background preloader

River landscapes in the UK

Facebook Twitter

TweetDeck. Natural measures must be key to UK flood protection, MPs urge. Natural ways of stopping floods, such as tree planting and putting logs in rivers to slow water flow must be a key part of protecting the nation as climate change intensifies rain storms, according to a report from MPs.

Natural measures must be key to UK flood protection, MPs urge

The cross-party committee criticised the government for its limited plans and insufficient funding, and called for the Environment Agency to be stripped of its responsibility for flooding and replaced by a dedicated floods authority and a national flood commissioner, as is the case in the Netherlands. Other measures proposed include paying farmers to store water in fields and forcing housebuilders to make new homes resilient to flooding. More than 5 million people in England are at risk of flooding and recent winters have seen devastating deluges, with storm Desmond alone causing £5bn in damages in the northern UK.

EA Banbury 2012. River Tees: Case Study of River and Landforms by Gemma Pollard on Prezi. Swindale Beck has natural bends restored. GaugeMap. Supporting Resources. Water Cycle Water Cycle Experiment: Precipitation Water Cycle Experiment: Infiltration Water Cycle Experiment: Evaporation Water Cycle Experiment: Transpiration Water Cycle Experiment: Condensation All About Water / Water Quiz What Is A Flood?

Supporting Resources

Different Types of Flooding Activity River/Canal Flooding Animation Coastal Flooding Animation. Banbury Flood Alleviation Scheme - 2012 on Flipboard. River Landscapes on Flipboard. 60sManagingFloodEventsHardEngineering. Module12swf. Rivers - Hydrographs. Higher Bitesize Geography - Hydrosphere : Revision. The Water Cycle Rap (with lyrics) OxbowLake. Meanders. Animation. Cleo resource: Gorge Formation. Waterfall. River Severn: Source to Mouth. The River Severn From Source to Mouth. Animation. Cleo resource: Meander Formation. Global elevation. Innovation-681164. Flood defences officially opened. A HOST of dignitaries and officials gathered to open Banbury’s new £17 million flood defence scheme this afternoon.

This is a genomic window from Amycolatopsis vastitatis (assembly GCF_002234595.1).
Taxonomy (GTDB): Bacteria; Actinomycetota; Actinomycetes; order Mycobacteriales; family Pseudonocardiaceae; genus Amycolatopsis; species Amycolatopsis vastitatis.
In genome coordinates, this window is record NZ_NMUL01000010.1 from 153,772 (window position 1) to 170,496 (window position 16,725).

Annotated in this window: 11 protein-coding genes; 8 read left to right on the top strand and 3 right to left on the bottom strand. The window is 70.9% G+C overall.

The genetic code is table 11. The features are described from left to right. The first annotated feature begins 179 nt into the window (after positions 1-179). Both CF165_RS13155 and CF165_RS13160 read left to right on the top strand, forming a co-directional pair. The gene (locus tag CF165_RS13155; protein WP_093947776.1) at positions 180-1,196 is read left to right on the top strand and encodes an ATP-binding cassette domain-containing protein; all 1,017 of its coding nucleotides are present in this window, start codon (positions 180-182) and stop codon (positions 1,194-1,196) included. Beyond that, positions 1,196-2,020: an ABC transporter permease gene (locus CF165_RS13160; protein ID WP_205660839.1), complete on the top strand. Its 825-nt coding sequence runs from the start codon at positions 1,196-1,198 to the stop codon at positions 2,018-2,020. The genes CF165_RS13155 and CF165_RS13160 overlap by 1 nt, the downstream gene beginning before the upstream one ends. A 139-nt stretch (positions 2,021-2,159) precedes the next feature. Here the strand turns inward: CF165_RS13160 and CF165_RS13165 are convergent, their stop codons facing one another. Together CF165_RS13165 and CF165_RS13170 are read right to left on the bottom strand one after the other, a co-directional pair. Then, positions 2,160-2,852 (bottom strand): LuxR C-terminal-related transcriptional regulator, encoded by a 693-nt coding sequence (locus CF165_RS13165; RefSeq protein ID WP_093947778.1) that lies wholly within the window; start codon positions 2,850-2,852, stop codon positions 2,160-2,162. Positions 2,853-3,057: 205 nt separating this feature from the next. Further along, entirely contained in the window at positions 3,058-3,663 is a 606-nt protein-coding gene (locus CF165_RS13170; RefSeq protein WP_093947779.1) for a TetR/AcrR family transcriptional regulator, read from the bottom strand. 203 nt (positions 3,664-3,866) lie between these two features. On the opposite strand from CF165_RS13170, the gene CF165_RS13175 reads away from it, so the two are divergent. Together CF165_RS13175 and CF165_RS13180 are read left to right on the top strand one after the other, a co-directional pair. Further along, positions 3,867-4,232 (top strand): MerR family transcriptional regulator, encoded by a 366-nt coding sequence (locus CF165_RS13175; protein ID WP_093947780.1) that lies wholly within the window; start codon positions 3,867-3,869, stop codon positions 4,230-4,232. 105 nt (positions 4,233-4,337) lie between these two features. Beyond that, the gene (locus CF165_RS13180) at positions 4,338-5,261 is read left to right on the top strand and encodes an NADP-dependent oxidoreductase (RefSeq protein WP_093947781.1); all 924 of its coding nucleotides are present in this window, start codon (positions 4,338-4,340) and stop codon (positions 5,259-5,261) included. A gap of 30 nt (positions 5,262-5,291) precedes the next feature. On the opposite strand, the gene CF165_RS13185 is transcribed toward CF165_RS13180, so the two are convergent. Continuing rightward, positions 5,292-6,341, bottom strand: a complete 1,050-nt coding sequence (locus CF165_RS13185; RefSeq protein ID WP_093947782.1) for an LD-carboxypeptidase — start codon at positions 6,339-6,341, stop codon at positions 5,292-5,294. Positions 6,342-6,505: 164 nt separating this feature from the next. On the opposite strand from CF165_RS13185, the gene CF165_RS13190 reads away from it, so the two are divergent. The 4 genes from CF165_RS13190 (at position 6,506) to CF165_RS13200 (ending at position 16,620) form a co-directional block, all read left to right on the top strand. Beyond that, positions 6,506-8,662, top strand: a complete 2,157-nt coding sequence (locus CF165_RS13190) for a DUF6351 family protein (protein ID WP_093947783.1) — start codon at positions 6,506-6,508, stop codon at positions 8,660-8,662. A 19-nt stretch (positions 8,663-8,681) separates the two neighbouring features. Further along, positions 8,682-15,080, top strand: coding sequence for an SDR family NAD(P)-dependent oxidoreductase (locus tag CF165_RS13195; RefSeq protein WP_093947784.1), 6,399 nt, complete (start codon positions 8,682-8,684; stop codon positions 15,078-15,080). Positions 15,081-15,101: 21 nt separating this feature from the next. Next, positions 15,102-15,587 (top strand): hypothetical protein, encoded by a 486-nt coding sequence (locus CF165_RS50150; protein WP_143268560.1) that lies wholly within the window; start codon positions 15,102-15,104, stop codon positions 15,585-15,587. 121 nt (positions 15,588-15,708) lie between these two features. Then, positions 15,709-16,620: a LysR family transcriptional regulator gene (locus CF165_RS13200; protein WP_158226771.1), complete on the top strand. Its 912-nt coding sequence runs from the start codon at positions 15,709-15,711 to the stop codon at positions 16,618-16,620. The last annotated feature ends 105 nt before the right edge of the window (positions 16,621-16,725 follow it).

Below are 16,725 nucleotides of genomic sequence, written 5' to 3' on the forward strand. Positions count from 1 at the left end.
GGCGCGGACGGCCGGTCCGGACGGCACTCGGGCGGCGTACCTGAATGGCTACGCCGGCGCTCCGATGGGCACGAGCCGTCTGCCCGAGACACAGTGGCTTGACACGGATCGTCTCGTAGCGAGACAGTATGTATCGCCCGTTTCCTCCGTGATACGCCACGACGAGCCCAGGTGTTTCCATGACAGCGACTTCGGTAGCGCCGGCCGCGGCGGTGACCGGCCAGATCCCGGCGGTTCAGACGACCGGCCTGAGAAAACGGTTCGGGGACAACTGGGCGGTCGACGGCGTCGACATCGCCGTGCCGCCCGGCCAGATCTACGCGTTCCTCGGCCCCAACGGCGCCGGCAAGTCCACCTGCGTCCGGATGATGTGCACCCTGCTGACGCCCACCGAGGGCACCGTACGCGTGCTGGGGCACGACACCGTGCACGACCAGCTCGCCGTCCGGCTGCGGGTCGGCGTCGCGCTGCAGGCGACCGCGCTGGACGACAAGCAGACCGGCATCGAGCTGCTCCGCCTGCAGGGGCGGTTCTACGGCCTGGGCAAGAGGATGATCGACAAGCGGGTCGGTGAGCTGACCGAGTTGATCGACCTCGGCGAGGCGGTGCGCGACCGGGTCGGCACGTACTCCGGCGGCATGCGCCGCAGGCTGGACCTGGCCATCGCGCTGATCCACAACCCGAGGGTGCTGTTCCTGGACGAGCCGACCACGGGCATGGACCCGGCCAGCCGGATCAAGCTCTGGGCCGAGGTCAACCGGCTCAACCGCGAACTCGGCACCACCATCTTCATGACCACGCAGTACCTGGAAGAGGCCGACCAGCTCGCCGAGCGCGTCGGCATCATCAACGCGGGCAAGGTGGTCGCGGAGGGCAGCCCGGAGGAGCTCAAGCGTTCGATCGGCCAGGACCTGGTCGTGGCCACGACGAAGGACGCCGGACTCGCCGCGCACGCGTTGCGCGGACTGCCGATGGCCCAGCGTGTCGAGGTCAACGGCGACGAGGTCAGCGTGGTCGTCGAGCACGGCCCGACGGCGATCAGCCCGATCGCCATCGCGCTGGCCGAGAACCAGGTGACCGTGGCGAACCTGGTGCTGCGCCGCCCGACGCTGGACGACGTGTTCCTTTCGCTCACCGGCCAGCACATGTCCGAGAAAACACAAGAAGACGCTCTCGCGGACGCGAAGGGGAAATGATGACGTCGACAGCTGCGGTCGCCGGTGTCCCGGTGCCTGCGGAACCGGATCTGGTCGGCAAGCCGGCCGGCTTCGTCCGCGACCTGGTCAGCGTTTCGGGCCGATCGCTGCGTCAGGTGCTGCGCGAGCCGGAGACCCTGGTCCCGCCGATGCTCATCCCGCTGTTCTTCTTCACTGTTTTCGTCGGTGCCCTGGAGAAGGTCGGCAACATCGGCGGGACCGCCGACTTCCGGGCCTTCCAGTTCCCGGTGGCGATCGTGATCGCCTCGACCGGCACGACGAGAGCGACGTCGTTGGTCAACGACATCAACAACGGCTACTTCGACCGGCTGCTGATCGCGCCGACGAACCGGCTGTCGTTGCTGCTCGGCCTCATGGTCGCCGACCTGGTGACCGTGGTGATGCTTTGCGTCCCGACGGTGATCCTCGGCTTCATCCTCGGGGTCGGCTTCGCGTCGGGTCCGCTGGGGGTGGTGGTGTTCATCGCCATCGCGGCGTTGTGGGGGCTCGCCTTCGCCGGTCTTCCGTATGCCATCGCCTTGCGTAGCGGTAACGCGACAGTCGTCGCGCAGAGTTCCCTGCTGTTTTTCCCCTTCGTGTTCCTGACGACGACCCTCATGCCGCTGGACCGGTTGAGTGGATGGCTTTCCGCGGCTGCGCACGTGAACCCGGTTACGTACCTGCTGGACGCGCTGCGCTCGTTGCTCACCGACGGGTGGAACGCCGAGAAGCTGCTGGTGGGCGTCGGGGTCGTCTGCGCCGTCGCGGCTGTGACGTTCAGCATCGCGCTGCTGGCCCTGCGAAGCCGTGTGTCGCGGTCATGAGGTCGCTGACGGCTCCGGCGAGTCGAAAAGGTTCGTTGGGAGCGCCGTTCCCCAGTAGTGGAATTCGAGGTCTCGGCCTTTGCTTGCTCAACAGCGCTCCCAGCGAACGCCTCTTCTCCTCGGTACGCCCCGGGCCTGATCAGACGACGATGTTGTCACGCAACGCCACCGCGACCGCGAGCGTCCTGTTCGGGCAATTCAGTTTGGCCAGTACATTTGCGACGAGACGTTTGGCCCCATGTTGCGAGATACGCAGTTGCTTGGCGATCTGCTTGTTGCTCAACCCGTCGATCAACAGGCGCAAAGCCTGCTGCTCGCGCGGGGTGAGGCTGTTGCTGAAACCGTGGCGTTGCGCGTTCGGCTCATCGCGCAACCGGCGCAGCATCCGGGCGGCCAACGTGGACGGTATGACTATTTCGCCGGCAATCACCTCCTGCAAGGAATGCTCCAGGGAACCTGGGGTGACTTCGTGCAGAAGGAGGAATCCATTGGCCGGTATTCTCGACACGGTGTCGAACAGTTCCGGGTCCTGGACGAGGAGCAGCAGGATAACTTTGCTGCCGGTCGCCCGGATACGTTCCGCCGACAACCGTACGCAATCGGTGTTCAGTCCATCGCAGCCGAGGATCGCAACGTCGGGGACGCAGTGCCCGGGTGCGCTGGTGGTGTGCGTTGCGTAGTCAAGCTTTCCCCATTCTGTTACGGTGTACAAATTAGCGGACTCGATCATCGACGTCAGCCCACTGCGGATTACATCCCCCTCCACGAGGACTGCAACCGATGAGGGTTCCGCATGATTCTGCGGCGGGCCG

Flood defences officially opened

Banbury MP Sir Tony Baldry, town mayor Tony Ilott and Chair of the Thames Regional Flood Defence Committee Amanda Nobbs, were among those who gathered at the site alongside the M40 to witness the unveiling of a special plaque to commemorate the event. Mr Baldry thanked the businesses and organisations who worked on the scheme and added: “If it hadn’t worked at the end of April this year we would have seen very serious flooding in Banbury, there’s no doubt about it.” Banbury £17m flood defences scheme opens. New £17m flood defences set up in an Oxfordshire town after a river burst its banks five years ago will officially open later.

Banbury £17m flood defences scheme opens

The new flood alleviation scheme was built in Banbury after the River Cherwell flooded in 2007. It will reduce the flood risk to more than 500 properties in the town, including the railway station and football club. The Environment Agency said parts of the scheme were tested in the spring. After the wettest April in more than 100 years, flows on the River Cherwell rose high enough for the new flood storage area to begin holding back water as it flowed downstream towards the town.

This was the first time the storage area, which holds water equivalent to 1,200 Olympic-sized swimming pools, was used since becoming operational. The two tanks release water slowly, reducing the risk of flooding. Within the town, low walls and earth embankments have been built to protect buildings and an 850m (half-mile) section of the A361 has been raised and culverts installed underneath. EA Banbury 2012.

Flood Alleviation Scheme. Client: The Environment Agency Project: Banbury Flood Alleviation Scheme Location: Banbury, UK Relationship:Since 2000 The rate at which floodwater is impounded in a new storage reservoir is controlled entirely by the shape of special structures.

Flood Alleviation Scheme

Many people in Banbury recall the Easter of 1998 not as a time of celebration but as a time of severe devastation. The geography of the valley along the river that runs through Banbury made the community particularly susceptible to flooding during heavy rains. The flood alleviation scheme consists of five major elements: 1) a large flood storage reservoir upstream of Banbury, 2) a key highway with raised elevation into the community, 3) new earth embankments, flood walls and pile walls in strategic locations, 4) a new pumping station and 5) a bio-habitat, complete with ponds, trees and hedgerows.

The team worked together to identify ways to reduce costs for the client and overcome challenges.